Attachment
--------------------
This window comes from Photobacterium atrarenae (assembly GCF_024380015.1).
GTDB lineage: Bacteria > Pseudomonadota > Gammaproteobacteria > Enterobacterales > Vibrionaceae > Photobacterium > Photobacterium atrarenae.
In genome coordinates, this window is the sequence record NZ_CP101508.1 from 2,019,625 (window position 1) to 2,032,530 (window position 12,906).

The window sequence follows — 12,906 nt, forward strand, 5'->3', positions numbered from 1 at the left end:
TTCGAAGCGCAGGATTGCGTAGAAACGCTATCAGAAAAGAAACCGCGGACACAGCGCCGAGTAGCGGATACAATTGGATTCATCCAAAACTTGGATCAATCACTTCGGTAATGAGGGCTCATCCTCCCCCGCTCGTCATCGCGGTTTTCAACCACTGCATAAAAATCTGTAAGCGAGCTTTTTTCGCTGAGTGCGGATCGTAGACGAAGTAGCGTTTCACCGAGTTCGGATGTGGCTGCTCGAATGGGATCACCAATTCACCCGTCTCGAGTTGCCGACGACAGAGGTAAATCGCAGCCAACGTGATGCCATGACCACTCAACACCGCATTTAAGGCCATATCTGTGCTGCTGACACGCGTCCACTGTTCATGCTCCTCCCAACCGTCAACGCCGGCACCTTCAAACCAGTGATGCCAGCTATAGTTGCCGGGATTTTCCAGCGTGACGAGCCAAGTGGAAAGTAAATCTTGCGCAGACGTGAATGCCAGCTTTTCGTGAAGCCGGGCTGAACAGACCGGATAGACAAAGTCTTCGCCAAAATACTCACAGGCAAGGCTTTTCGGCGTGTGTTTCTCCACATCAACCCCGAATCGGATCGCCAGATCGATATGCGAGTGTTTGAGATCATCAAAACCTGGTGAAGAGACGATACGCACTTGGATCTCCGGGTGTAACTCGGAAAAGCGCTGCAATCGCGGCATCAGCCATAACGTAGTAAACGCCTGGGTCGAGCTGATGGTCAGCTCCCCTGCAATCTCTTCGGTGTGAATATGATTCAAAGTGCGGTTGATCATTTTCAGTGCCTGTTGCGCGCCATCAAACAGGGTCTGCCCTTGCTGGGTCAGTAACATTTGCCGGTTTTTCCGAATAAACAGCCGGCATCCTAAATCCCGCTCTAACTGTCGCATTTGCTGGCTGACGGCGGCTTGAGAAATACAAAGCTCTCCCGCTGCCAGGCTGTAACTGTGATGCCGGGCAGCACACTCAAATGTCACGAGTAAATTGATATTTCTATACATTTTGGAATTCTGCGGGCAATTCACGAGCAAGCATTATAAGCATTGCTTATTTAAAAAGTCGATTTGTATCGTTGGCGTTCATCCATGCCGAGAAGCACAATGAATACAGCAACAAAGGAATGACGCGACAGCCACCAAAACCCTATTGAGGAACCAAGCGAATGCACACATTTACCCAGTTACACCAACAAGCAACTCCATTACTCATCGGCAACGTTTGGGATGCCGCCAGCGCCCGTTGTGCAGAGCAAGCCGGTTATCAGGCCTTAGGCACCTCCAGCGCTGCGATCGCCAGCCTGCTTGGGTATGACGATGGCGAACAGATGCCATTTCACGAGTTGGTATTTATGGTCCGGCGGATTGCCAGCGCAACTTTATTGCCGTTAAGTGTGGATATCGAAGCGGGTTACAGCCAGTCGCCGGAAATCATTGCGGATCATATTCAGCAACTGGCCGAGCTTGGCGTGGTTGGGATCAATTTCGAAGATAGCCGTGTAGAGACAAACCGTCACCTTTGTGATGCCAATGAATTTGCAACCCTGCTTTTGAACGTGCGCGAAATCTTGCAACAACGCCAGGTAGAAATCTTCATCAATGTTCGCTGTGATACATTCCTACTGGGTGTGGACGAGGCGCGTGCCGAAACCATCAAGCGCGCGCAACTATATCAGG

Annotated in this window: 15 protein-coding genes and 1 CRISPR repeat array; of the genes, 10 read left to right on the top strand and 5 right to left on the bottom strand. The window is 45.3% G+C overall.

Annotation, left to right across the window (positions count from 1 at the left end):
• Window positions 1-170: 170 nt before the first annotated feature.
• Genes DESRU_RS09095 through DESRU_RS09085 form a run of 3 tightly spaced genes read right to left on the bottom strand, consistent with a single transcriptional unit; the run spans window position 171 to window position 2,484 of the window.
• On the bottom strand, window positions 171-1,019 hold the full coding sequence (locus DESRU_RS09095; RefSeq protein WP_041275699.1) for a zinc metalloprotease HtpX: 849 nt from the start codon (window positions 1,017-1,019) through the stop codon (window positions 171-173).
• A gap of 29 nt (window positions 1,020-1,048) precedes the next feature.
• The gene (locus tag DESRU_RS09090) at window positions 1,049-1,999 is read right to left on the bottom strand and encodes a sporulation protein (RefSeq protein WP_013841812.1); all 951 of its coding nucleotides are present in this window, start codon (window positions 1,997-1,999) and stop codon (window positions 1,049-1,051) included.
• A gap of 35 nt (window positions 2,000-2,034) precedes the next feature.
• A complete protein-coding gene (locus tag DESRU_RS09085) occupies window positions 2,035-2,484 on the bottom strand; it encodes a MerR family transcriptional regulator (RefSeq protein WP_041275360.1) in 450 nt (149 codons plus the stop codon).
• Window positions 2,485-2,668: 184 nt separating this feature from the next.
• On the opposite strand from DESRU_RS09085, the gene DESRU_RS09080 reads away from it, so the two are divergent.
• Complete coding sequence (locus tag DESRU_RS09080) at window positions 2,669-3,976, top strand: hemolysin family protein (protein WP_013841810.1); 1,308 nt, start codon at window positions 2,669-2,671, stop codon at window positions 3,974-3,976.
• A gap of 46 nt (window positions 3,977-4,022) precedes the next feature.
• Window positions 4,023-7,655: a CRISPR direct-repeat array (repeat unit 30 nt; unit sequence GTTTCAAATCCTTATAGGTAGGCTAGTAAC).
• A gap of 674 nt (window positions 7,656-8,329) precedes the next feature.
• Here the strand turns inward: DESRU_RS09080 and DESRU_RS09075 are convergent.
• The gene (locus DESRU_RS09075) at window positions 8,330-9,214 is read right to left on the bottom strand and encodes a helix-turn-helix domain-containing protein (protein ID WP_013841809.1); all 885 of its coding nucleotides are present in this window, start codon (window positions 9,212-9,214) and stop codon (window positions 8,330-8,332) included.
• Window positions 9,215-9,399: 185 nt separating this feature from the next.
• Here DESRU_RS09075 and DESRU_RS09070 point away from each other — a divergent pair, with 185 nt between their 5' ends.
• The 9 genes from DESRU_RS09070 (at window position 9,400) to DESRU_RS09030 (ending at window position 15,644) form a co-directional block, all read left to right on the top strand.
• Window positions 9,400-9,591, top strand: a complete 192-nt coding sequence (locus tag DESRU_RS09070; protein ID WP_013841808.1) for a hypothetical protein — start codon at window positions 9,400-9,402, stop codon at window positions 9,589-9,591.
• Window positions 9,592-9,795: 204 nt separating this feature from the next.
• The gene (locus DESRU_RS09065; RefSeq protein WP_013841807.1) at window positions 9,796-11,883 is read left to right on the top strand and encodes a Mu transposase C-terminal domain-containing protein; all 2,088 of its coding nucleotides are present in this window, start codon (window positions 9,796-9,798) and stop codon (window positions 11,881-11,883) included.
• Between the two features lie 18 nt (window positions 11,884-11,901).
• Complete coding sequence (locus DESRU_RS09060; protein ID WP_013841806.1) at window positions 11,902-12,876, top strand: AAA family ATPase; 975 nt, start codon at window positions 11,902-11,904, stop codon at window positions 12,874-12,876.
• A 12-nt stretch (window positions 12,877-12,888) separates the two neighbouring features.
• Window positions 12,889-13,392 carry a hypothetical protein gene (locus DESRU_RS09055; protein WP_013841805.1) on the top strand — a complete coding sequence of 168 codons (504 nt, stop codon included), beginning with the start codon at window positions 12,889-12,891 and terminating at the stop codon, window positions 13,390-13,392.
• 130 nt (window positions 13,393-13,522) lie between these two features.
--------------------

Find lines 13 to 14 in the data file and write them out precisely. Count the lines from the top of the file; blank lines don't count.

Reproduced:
• A gap of 35 nt (window positions 2,000-2,034) precedes the next feature.
• A complete protein-coding gene (locus tag DESRU_RS09085) occupies window positions 2,035-2,484 on the bottom strand; it encodes a MerR family transcriptional regulator (RefSeq protein WP_041275360.1) in 450 nt (149 codons plus the stop codon).